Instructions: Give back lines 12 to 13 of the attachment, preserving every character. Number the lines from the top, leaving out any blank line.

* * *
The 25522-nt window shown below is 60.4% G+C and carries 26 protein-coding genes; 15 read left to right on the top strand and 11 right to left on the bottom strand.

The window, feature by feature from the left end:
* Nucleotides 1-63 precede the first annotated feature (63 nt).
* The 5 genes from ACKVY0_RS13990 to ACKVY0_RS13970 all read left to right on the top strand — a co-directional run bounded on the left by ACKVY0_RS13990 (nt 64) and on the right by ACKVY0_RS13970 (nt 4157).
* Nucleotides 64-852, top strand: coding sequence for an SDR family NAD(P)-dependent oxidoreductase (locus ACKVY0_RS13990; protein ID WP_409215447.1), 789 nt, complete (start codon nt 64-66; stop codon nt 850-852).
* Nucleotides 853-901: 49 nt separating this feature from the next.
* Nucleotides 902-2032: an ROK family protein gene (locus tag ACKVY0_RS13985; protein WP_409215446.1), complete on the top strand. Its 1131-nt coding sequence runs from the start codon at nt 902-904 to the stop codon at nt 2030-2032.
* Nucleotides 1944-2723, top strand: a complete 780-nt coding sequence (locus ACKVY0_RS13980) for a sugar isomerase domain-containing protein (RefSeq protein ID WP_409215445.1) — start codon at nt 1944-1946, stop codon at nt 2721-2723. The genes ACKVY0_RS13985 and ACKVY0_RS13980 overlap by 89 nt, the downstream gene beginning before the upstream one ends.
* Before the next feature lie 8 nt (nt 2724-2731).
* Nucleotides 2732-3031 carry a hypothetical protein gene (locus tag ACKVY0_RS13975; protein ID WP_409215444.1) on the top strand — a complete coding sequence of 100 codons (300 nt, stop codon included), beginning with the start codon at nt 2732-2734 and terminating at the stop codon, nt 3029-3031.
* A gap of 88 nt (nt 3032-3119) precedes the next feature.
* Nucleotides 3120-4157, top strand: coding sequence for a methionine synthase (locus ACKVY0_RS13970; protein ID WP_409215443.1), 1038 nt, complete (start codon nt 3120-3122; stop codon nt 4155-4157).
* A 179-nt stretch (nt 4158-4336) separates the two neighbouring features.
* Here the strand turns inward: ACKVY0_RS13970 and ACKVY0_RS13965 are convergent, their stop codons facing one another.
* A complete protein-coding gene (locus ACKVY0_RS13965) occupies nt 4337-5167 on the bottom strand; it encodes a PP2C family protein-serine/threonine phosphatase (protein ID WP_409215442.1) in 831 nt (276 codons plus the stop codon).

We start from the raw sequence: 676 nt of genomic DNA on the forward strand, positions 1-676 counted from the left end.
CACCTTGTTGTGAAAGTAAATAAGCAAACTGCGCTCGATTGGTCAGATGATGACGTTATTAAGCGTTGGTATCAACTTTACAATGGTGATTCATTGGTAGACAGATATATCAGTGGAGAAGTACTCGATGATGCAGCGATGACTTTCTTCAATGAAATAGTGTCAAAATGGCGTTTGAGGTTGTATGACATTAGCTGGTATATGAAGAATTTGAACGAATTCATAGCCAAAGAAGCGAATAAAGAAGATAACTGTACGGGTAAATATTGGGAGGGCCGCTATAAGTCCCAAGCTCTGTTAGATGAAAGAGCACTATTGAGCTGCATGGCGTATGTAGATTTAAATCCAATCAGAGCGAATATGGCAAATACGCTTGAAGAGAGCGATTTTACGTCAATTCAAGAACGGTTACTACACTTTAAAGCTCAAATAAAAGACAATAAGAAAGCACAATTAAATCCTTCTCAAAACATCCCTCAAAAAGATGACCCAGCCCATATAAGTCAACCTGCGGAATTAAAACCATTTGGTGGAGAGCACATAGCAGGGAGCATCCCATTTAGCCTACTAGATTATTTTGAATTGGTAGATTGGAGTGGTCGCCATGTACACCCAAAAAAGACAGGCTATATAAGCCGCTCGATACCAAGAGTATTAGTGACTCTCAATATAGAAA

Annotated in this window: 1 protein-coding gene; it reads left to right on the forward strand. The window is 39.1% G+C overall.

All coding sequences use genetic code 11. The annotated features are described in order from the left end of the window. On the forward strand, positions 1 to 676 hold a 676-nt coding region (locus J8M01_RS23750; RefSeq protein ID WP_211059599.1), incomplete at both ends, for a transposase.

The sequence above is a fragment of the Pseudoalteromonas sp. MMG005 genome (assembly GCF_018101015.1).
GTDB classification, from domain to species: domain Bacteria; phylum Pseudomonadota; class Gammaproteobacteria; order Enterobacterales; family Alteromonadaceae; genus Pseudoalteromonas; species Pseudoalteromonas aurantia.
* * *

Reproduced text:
* Nucleotides 3120-4157, top strand: coding sequence for a methionine synthase (locus ACKVY0_RS13970; protein ID WP_409215443.1), 1038 nt, complete (start codon nt 3120-3122; stop codon nt 4155-4157).
* A 179-nt stretch (nt 4158-4336) separates the two neighbouring features.